Ben Bernanke has declared the recession over.
This leads to one simple question: Why should you care what his recession forecasts are?
Based on his track record as a forecaster and his acumen in identifying economic problems before they exploded, his views on starts and finishes of recessions are, to be blunt, irrelevant.
Recall it was Mr. Bernanke who described the sub-prime situation as “Contained;” it was he who believed Housing would not spill over to the broader economy; and it was he who somehow thought the Bear Stearns situation was a one-off.
I don’t wish to single out Mr. Bernanke; After all, he is an economist, and if you were paying attention, you will note that the entire profession missed the oncoming recession, credit crisis and market collapse. You may also find it helpful to ignore what the profession that cannot forecast yesterday thinks about tomorrow.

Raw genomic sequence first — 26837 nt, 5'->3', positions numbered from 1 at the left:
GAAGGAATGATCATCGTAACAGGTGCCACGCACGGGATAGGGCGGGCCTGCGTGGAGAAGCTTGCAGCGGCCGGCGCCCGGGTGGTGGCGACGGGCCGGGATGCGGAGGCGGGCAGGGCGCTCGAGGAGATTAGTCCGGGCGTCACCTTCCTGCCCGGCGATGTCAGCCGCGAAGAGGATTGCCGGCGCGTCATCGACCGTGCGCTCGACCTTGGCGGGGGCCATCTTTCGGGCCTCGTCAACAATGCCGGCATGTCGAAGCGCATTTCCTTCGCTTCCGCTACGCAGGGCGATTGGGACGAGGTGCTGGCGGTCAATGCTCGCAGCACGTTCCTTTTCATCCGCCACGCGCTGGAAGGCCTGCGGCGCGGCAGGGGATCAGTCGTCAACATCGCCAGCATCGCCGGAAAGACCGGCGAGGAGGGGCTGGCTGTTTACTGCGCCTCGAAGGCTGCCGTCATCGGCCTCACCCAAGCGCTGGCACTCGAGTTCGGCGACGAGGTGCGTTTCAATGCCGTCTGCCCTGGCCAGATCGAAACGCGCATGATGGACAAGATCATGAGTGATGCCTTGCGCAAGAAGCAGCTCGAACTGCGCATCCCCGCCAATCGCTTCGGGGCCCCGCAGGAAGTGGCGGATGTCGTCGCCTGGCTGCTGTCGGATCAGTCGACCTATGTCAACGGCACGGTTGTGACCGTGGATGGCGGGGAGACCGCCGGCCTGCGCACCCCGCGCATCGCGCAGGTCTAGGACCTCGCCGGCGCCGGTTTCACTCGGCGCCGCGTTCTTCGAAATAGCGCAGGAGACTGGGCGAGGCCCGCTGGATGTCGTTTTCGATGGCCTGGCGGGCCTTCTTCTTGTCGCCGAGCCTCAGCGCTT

Even now, the Federal Reserve Chairman said the recession was “very likely over” as consumers showed some of the first tangible signs of spending again. Never mind that all this retail activity has been driven by government subsidies.
Now, as an investor, you do want to be mindful of the Fed Chief’s economic views, particularly how they pertain to his interest rate policies. The ed has made it clear rates are staying low for the foreseeable future, so this becomes a non-issue in this context.
But his economic forecasts? Don’t bother.
Note that I have not been a particularly harsh critic of the Fed Chair. While he may not be Paul Volcker, he is also (thankfully) not Alan Greenspan. And we could have done much worse than having a student of the Great Depression, who is also an out-of-the-box thinker as Fed Chief.
But as a prognosticator? He is no better than his predeccessor . . .
Bernanke: Recession ‘Likely Over’
SARA MURRAY and ANN ZIMMERMAN
WSJ, SEPTEMBER 16, 2009
Fed Chief Says Recession Is ‘Very Likely Over’
NYT, SEPTEMBER 15, 2009